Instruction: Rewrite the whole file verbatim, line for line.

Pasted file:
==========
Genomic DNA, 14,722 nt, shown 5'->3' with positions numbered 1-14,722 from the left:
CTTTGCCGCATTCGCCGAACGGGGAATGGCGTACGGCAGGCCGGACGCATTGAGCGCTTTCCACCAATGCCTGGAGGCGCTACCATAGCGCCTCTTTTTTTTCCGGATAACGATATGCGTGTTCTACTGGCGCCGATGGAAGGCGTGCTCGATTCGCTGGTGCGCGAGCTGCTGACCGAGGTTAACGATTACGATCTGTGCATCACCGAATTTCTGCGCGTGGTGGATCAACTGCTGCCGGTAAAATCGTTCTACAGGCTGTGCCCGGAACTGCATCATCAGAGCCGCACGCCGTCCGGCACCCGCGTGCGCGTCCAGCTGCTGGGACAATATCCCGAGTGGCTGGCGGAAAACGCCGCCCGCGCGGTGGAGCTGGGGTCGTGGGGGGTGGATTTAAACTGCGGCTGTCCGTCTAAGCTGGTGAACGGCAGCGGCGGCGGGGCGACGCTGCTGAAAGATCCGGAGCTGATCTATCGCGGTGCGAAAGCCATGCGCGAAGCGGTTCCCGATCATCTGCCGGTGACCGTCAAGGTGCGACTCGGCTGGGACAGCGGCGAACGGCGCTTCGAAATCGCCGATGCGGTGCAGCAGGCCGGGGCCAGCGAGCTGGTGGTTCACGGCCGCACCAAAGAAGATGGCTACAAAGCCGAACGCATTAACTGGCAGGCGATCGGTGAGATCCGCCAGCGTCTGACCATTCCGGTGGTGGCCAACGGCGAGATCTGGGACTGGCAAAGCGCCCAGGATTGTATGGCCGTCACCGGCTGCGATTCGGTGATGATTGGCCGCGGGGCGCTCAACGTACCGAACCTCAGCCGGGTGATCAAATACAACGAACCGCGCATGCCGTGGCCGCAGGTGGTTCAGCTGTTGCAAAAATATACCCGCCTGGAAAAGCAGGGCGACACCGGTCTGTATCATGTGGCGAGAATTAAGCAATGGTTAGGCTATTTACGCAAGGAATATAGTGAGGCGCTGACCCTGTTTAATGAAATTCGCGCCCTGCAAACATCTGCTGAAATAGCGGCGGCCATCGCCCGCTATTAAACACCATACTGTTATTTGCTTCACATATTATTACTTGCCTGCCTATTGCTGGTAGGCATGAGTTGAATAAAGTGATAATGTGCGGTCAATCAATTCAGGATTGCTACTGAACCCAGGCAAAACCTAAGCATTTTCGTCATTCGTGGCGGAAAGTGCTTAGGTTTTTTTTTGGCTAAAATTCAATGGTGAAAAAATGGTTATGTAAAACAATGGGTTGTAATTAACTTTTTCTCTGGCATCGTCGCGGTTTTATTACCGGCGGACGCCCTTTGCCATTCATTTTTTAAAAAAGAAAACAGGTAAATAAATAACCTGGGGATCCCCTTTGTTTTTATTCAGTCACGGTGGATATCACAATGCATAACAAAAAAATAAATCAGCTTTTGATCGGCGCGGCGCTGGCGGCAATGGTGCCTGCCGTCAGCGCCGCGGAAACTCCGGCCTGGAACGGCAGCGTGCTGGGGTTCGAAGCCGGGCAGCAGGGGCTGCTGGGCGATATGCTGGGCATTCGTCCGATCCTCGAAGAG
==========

Genomic DNA, 14,722 nt, shown 5'->3' with positions numbered 1-14,722 from the left:
CTTTGCCGCATTCGCCGAACGGGGAATGGCGTACGGCAGGCCGGACGCATTGAGCGCTTTCCACCAATGCCTGGAGGCGCTACCATAGCGCCTCTTTTTTTTCCGGATAACGATATGCGTGTTCTACTGGCGCCGATGGAAGGCGTGCTCGATTCGCTGGTGCGCGAGCTGCTGACCGAGGTTAACGATTACGATCTGTGCATCACCGAATTTCTGCGCGTGGTGGATCAACTGCTGCCGGTAAAATCGTTCTACAGGCTGTGCCCGGAACTGCATCATCAGAGCCGCACGCCGTCCGGCACCCGCGTGCGCGTCCAGCTGCTGGGACAATATCCCGAGTGGCTGGCGGAAAACGCCGCCCGCGCGGTGGAGCTGGGGTCGTGGGGGGTGGATTTAAACTGCGGCTGTCCGTCTAAGCTGGTGAACGGCAGCGGCGGCGGGGCGACGCTGCTGAAAGATCCGGAGCTGATCTATCGCGGTGCGAAAGCCATGCGCGAAGCGGTTCCCGATCATCTGCCGGTGACCGTCAAGGTGCGACTCGGCTGGGACAGCGGCGAACGGCGCTTCGAAATCGCCGATGCGGTGCAGCAGGCCGGGGCCAGCGAGCTGGTGGTTCACGGCCGCACCAAAGAAGATGGCTACAAAGCCGAACGCATTAACTGGCAGGCGATCGGTGAGATCCGCCAGCGTCTGACCATTCCGGTGGTGGCCAACGGCGAGATCTGGGACTGGCAAAGCGCCCAGGATTGTATGGCCGTCACCGGCTGCGATTCGGTGATGATTGGCCGCGGGGCGCTCAACGTACCGAACCTCAGCCGGGTGATCAAATACAACGAACCGCGCATGCCGTGGCCGCAGGTGGTTCAGCTGTTGCAAAAATATACCCGCCTGGAAAAGCAGGGCGACACCGGTCTGTATCATGTGGCGAGAATTAAGCAATGGTTAGGCTATTTACGCAAGGAATATAGTGAGGCGCTGACCCTGTTTAATGAAATTCGCGCCCTGCAAACATCTGCTGAAATAGCGGCGGCCATCGCCCGCTATTAAACACCATACTGTTATTTGCTTCACATATTATTACTTGCCTGCCTATTGCTGGTAGGCATGAGTTGAATAAAGTGATAATGTGCGGTCAATCAATTCAGGATTGCTACTGAACCCAGGCAAAACCTAAGCATTTTCGTCATTCGTGGCGGAAAGTGCTTAGGTTTTTTTTTGGCTAAAATTCAATGGTGAAAAAATGGTTATGTAAAACAATGGGTTGTAATTAACTTTTTCTCTGGCATCGTCGCGGTTTTATTACCGGCGGACGCCCTTTGCCATTCATTTTTTAAAAAAGAAAACAGGTAAATAAATAACCTGGGGATCCCCTTTGTTTTTATTCAGTCACGGTGGATATCACAATGCATAACAAAAAAATAAATCAGCTTTTGATCGGCGCGGCGCTGGCGGCAATGGTGCCTGCCGTCAGCGCCGCGGAAACTCCGGCCTGGAACGGCAGCGTGCTGGGGTTCGAAGCCGGGCAGCAGGGGCTGCTGGGCGATATGCTGGGCATTCGTCCGATCCTCGAAGAG